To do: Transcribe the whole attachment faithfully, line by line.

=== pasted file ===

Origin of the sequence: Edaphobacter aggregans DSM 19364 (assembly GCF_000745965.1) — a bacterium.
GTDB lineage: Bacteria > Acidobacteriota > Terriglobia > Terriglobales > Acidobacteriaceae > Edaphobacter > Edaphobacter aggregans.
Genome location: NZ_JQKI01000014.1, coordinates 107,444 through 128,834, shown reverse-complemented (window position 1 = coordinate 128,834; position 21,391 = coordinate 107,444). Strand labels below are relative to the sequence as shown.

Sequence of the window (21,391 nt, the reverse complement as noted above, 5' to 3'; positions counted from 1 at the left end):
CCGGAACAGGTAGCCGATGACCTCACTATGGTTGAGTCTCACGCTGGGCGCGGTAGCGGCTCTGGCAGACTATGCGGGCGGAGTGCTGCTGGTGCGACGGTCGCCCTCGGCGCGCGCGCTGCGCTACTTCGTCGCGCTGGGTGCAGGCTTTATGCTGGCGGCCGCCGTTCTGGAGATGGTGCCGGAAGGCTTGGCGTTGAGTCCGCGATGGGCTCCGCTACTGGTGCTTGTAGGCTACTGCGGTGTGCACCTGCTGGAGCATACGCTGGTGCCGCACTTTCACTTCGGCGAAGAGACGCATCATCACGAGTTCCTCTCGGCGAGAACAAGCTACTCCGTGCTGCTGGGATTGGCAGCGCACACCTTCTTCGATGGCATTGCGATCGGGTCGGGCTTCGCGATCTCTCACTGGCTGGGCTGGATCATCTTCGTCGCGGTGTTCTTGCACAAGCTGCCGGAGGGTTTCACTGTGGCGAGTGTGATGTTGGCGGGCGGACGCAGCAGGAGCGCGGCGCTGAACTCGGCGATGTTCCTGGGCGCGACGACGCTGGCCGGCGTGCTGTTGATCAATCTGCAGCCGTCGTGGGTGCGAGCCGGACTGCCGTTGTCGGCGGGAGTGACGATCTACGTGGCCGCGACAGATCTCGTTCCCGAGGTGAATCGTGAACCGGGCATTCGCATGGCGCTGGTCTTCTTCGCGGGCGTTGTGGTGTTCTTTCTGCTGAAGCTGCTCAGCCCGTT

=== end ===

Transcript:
Origin of the sequence: Edaphobacter aggregans DSM 19364 (assembly GCF_000745965.1) — a bacterium.
GTDB lineage: Bacteria > Acidobacteriota > Terriglobia > Terriglobales > Acidobacteriaceae > Edaphobacter > Edaphobacter aggregans.
Genome location: NZ_JQKI01000014.1, coordinates 107,444 through 128,834, shown reverse-complemented (window position 1 = coordinate 128,834; position 21,391 = coordinate 107,444). Strand labels below are relative to the sequence as shown.

Sequence of the window (21,391 nt, the reverse complement as noted above, 5' to 3'; positions counted from 1 at the left end):
CCGGAACAGGTAGCCGATGACCTCACTATGGTTGAGTCTCACGCTGGGCGCGGTAGCGGCTCTGGCAGACTATGCGGGCGGAGTGCTGCTGGTGCGACGGTCGCCCTCGGCGCGCGCGCTGCGCTACTTCGTCGCGCTGGGTGCAGGCTTTATGCTGGCGGCCGCCGTTCTGGAGATGGTGCCGGAAGGCTTGGCGTTGAGTCCGCGATGGGCTCCGCTACTGGTGCTTGTAGGCTACTGCGGTGTGCACCTGCTGGAGCATACGCTGGTGCCGCACTTTCACTTCGGCGAAGAGACGCATCATCACGAGTTCCTCTCGGCGAGAACAAGCTACTCCGTGCTGCTGGGATTGGCAGCGCACACCTTCTTCGATGGCATTGCGATCGGGTCGGGCTTCGCGATCTCTCACTGGCTGGGCTGGATCATCTTCGTCGCGGTGTTCTTGCACAAGCTGCCGGAGGGTTTCACTGTGGCGAGTGTGATGTTGGCGGGCGGACGCAGCAGGAGCGCGGCGCTGAACTCGGCGATGTTCCTGGGCGCGACGACGCTGGCCGGCGTGCTGTTGATCAATCTGCAGCCGTCGTGGGTGCGAGCCGGACTGCCGTTGTCGGCGGGAGTGACGATCTACGTGGCCGCGACAGATCTCGTTCCCGAGGTGAATCGTGAACCGGGCATTCGCATGGCGCTGGTCTTCTTCGCGGGCGTTGTGGTGTTCTTTCTGCTGAAGCTGCTCAGCCCGTT